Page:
One crisp late fall afternoon in early November, Button moved into her own room: a tiny suite on the top floor of one of the mansions with a window overlooking the farm and the winding road that leads up to the entrance. When she walked up the stairs and opened the door, Button began to cry.
The 27-year-old had been there for more than a year.
For seven years prior, she had been sold up and down the West Coast by a host of violent pimps, one of whom once drove her into the desert, dragged her out of the car and broke her nose and both of her eye sockets. Button says he bruised her ribs so badly that doctors told her they could identify the type of boot he'd been wearing. The reason: She asked to leave a strip club because she was feeling sick.
It wasn't always that way. Button grew up in a wealthy household on Long Island, with parents she says were always loving and supportive. Still, after dropping out of college and becoming addicted to what she describes as "risky behavior," Button's parents sent her to a rehabilitation facility in California, where she met a man who would become her first trafficker.
"That opened up a gate to a long, dark life," Button said.
Button would move from state to state as she was traded among pimps.
After she was hospitalized, Button said police told her she had only a limited number of options.
"The only thing they could do is put me in a safe house or a shelter for women with abusive husbands. There was nowhere for trafficking victims," Button said.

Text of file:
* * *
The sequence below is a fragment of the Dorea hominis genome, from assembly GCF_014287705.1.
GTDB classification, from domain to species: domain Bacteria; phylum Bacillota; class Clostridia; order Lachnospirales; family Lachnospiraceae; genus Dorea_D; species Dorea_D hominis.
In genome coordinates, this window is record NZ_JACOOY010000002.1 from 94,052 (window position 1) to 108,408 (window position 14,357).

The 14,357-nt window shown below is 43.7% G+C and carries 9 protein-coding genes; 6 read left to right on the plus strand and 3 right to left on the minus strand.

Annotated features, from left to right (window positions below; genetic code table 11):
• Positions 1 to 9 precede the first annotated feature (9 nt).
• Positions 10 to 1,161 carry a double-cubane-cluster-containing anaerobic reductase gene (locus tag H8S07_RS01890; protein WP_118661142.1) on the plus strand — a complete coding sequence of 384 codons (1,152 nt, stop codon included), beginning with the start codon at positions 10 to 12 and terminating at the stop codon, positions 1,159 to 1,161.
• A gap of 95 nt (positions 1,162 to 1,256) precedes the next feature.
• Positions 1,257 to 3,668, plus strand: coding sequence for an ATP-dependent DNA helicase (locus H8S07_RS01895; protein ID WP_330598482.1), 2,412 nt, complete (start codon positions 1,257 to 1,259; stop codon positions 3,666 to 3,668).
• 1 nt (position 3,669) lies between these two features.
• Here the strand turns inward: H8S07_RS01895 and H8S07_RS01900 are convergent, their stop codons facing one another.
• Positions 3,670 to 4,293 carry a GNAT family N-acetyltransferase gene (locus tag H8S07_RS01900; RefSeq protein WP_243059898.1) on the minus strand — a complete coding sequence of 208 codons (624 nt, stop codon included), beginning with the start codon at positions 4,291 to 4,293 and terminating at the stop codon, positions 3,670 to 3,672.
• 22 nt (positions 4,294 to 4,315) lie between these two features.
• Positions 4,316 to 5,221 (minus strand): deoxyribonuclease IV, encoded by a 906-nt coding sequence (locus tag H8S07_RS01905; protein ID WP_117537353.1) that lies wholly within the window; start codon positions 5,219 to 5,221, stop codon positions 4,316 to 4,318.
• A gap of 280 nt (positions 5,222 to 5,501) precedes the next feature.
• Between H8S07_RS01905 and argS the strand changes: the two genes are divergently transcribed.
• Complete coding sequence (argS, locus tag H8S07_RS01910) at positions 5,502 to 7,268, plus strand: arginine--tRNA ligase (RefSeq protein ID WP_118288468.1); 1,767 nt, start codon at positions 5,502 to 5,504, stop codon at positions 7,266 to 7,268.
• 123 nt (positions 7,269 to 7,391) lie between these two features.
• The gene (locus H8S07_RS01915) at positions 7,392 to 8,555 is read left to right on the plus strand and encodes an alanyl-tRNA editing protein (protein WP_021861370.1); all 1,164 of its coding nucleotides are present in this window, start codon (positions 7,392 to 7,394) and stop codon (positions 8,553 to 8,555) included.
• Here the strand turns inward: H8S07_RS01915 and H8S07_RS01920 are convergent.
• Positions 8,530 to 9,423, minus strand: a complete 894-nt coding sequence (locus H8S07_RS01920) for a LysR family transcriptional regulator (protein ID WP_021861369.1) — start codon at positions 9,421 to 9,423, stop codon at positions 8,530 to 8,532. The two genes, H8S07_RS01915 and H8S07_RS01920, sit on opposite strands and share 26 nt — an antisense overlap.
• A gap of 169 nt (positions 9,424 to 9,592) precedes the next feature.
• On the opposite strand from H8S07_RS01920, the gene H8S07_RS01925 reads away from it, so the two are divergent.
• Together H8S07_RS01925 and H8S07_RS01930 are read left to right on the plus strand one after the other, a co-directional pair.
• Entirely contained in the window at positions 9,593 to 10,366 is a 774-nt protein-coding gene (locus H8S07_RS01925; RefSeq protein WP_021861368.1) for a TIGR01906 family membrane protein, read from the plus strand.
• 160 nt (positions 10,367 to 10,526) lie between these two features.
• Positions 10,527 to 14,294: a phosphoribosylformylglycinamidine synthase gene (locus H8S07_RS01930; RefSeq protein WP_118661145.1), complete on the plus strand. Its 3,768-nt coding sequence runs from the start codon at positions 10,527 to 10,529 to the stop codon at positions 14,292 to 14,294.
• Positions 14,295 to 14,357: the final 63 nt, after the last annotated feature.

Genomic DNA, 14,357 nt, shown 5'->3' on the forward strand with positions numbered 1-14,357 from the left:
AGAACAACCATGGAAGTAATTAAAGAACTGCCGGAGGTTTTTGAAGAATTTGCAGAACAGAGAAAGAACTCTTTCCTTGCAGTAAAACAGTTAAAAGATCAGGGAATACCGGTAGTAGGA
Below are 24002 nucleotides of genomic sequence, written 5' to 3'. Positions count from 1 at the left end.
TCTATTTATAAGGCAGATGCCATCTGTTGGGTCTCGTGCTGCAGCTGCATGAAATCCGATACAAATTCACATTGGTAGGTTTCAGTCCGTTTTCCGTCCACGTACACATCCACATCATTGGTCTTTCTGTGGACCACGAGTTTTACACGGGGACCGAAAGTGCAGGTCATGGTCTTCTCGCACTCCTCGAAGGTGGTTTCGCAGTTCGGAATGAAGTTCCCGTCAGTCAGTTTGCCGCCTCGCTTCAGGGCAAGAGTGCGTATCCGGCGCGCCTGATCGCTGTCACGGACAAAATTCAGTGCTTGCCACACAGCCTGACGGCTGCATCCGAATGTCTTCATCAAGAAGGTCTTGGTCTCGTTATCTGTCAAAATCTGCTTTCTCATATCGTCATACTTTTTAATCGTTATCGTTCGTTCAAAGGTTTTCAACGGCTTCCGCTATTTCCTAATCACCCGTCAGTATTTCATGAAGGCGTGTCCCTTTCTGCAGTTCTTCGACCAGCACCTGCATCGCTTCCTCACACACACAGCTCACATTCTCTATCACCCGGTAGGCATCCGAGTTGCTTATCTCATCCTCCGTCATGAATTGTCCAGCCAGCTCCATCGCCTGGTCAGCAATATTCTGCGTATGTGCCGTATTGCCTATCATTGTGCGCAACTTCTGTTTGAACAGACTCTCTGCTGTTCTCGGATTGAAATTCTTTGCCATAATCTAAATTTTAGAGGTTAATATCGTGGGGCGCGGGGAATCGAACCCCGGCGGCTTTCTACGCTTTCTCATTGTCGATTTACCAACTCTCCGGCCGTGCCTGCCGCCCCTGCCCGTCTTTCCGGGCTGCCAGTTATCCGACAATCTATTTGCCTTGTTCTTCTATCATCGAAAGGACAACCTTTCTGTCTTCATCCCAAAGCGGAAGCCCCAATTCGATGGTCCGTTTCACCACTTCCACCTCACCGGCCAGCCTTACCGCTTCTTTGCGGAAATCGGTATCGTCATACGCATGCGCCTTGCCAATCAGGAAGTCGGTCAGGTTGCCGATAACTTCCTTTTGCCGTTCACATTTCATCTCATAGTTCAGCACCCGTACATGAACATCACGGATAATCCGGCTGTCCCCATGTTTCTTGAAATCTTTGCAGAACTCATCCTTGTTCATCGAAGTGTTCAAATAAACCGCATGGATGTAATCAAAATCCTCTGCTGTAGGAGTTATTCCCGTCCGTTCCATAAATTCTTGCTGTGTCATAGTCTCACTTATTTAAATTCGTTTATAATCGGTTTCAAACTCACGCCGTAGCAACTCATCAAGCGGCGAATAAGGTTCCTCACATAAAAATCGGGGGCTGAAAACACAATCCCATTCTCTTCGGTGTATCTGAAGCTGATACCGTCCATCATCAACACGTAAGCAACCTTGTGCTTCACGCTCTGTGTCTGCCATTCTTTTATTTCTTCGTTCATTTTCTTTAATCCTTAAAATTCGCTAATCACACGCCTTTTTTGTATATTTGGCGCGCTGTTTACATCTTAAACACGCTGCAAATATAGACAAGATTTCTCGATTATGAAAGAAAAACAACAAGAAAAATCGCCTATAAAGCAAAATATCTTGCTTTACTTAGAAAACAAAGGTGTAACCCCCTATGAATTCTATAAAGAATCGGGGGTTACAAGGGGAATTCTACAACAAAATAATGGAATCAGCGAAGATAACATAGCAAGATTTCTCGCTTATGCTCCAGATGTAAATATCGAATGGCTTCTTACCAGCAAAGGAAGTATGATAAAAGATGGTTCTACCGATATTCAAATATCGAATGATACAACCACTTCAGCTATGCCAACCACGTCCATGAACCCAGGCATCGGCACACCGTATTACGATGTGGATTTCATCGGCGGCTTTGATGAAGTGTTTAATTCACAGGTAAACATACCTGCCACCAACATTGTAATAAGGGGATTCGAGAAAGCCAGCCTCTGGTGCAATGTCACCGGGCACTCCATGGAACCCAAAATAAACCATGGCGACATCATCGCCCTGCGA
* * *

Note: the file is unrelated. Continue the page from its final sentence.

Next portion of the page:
When Button first came to Samaritan Women, she said she was afraid of the ghosts she thought might inhabit the mansion hallways, and afraid to leave her parents, with whom Button had reconnected after years of estrangement.
Now she spends her time working on legislative issues surrounding human trafficking, and has testified before Congress several times. She is also trying to earn a certification to become a counselor for at-risk youth.
"There are still some days that are a struggle," Button said. "The process of piecing things together that I don't want to remember is hard for me. But the longer I'm here, the more my mind is being put back together, the more I'm at peace."
Now 32, Genesis was offered her first hit of crack cocaine by her mother when she was 13. By 18, she had a criminal record. She spent her teenage years in and out of strip clubs before becoming the property of a violent pimp. By 21, Genesis had lost a baby and become addicted to drugs.
For years under a violent trafficker, Genesis said she was never allowed to leave his house. The rooms were bugged, the bathroom had no doors. She said her pimp used to tie her and other women he trafficked to a weight bench, beat them and starve them. He forced Genesis to get a tattoo of his name on her forearm.
"That was my birthday present," she said.
The legal system sent Genesis to Samaritan Women, where she's been living for six months. After three months, Genesis said she had only just begun to remember some of the trauma she suffered.
"I didn't know I was in hell," she said. "I thought it was just life. Over those years I was held hostage, shot at, beaten with a pistol. And somewhere in my sick mind I thought this is how life is supposed to be."
Genesis says she still has good days and bad days but that she's grateful for even the most devastating moments.
"I love this house," Genesis said. "But I can't say it doesn't get hard. Watching people's grief brings up my own grief. I cry all the time.
"But I guess we have to be survivors. We can forever be victims, but survivors get through it."
Follow Linderman at Twitter.com/julietlinderman.